Joseph Trumbull (March 11, 1737 – July 23, 1778), son of Governor Jonathan Trumbull of Connecticut, was the first commissary general of the Continental Army during the American Revolutionary War.
Trumbull was born in Lebanon, Connecticut. He graduated from Harvard in 1756 and worked in his father’s mercantile business. He served in the Connecticut House of Representatives from 1767 to 1773. He joined the Connecticut Committee of Correspondence at the outset of the American Revolution. He was elected as an alternate delegate to the First Continental Congress in 1774, but did not attend any sessions.
After Lexington and Concord in April 1775, the Connecticut Assembly appointed Trumbull as commissary general in charge of supplying food for the Connecticut troops who had joined the siege of Boston. At Boston, General George Washington was impressed with Trumbull’s efforts, and recommended him for the same job in the newly created Continental Army. On 19 July 1775, Congress appointed Trumbull as Commissary General of Stores and Provisions, with the rank of colonel.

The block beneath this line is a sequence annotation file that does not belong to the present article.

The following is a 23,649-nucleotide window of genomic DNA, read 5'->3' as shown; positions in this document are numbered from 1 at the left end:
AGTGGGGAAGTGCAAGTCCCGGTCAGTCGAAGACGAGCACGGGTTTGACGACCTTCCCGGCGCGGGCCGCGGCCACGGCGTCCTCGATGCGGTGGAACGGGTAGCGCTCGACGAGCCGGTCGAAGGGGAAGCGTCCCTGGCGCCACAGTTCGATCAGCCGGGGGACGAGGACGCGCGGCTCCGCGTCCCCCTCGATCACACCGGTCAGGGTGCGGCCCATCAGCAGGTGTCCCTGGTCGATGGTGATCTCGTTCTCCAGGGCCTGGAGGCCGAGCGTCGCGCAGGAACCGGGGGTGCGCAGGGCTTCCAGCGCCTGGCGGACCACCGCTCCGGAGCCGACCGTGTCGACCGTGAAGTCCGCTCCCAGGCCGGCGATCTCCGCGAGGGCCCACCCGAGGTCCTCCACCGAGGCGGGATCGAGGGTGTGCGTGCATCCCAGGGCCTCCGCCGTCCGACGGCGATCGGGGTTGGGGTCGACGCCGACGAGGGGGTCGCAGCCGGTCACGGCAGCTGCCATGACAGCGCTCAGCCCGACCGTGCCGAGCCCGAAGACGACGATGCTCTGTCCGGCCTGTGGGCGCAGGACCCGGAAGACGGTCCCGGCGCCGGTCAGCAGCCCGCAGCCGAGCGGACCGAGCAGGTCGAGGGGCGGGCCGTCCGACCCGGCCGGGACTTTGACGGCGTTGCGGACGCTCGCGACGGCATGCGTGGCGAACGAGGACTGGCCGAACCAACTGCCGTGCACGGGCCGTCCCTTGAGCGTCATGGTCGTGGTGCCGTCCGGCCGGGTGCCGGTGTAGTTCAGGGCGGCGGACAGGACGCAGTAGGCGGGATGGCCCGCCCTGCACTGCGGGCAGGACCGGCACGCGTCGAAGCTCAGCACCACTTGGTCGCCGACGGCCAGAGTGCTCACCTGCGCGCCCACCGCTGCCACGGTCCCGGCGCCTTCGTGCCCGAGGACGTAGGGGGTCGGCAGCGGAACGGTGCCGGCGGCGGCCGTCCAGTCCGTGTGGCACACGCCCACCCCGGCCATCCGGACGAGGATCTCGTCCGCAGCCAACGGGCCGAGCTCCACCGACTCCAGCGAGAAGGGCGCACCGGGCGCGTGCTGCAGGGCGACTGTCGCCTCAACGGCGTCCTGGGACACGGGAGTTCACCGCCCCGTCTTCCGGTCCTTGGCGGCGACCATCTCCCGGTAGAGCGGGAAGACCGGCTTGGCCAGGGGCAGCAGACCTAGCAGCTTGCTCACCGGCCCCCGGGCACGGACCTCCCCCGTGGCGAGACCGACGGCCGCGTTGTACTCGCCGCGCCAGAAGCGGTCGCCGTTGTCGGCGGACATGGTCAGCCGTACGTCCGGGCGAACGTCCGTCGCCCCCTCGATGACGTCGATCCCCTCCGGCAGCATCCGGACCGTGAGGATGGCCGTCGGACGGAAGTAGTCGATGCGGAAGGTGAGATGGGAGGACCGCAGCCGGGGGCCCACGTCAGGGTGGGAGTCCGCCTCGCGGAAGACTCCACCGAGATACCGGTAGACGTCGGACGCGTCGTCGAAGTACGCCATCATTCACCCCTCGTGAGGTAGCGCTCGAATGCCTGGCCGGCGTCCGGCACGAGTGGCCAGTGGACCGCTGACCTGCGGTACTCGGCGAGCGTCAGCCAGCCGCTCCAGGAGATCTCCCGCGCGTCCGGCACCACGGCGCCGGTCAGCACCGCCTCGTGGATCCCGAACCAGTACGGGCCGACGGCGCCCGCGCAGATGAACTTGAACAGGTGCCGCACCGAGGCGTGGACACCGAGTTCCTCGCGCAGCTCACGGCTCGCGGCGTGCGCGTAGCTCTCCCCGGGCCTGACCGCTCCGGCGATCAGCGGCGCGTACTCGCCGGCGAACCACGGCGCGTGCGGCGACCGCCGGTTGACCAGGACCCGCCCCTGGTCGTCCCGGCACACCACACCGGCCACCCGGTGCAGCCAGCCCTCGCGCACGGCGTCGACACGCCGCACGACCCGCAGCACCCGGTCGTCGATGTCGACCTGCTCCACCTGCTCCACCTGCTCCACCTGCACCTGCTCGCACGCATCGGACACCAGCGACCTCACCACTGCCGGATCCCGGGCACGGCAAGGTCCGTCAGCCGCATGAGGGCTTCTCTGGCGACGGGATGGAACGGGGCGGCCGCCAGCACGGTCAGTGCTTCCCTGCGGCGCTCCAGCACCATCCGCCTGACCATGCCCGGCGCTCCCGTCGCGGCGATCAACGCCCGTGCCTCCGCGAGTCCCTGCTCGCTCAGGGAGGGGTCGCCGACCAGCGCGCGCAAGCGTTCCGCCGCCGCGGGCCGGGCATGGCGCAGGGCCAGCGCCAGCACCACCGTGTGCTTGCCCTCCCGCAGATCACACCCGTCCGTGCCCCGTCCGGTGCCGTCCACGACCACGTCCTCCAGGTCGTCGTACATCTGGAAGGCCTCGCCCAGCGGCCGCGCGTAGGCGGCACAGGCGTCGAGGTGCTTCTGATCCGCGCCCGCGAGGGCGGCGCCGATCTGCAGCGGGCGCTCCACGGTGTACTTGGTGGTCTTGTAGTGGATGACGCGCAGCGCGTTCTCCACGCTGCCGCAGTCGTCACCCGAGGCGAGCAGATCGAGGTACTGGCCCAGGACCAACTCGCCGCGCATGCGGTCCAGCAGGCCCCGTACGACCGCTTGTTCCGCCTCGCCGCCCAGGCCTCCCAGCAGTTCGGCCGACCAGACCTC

Trumbull struggled to meet the needs of the army, and was strongly criticized by some congressmen. He got into a dispute with General Philip Schuyler, who wanted to appoint his nephew Walter Livingston as commissary for Schuyler’s Northern Department. Trumbull was charged with corruption but an official inquiry cleared him of wrongdoing in December 1775. Trumbull resigned in 1777 when Congress took away some of his duties.
Congress then appointed him to the Board of War, and he served from August 1777 until his resignation in April 1778 due to sickness. He died three months later in Lebanon and was buried in the East Cemetery.